• Brian Catlos works primarily on the social and economic relations among different ethno-religious groups in and around the Medieval Mediterranean. His award-winning historical monograph, The Victors and the Vanquished, examined Muslims living under Christian rule in medieval Spain. Two books are now in production: Worlds of Economics and History: A Variorum in Honor of Andrew M. Watson, and Muslims in Latin Christendom, ca. 1050-1615, and he is now at work on Common Histories: Everyday Lives of Muslims and Jews in Medieval Spain. In addition, he has written guidebooks to France and Spain, and was featured in the PBS documentary, Cities of Light.

Seminar: Tuesday, February 17 2009, 7-9pm (please join us for supper beforehand: bring a sandwich or salad to the CASBS dining room any time after 6pm)

  • Rob Bork (Associate Professor of Art History, University of Iowa) on Life is elsewhere: European and American schools of gothic architectural history since 1945.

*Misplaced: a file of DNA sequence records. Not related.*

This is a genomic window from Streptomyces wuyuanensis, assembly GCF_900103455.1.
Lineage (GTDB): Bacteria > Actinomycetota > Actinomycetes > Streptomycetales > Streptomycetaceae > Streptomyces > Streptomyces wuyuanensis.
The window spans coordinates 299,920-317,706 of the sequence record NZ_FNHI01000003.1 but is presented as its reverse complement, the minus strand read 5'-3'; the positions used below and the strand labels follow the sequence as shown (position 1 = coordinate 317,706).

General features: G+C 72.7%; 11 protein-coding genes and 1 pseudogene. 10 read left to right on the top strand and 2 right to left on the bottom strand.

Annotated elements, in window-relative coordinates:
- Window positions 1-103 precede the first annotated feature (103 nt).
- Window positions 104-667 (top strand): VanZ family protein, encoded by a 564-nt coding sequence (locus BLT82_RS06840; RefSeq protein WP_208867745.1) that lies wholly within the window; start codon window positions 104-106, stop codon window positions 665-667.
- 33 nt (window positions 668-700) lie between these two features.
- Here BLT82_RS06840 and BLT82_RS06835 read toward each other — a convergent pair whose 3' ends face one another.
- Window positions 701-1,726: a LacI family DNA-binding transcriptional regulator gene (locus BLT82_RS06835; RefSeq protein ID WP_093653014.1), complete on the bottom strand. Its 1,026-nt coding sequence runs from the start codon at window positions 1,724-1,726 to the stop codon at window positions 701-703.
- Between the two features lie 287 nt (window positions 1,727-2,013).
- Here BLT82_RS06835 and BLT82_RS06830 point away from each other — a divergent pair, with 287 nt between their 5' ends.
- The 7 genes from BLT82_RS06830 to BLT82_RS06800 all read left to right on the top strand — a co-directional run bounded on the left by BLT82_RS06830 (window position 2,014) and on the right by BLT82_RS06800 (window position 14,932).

• How can American scholars best contribute to the study of Gothic architecture, given the geographical and cultural distance between the United States and medieval Europe? Has scholarly conversation between Americans and Europeans been impeded by local patriotism, nationalism and international conflict? Rob Bork will offer some personal reflections on these questions, and will argue that Americans are likely to contribute in three main ways: by providing synthetic perspectives on themes of international scope, by studying aspects of architecture that can be considered in isolation from their archaeological context, and by participating in collaborative research programs with European scholars. The recent flourishing of electronic media facilitates all of these developments, as Bork's recent work on the geometry of Gothic drawings demonstrates: computer-aided analysis of these medieval "blueprints" reveals some heretofore unappreciated links between the architectural cultures of Gothic France, Italy, and the Germanic world.
  • With degrees in physics and architectural history, ROB BORK is a specialist in the study of Gothic architecture. He is author of Great Spires: Skyscrapers of the New Jerusalem, editor of De Re Metallica: The Uses of Metal in the Middle Ages, and a new book, Gotische Türme in Mitteleuropa.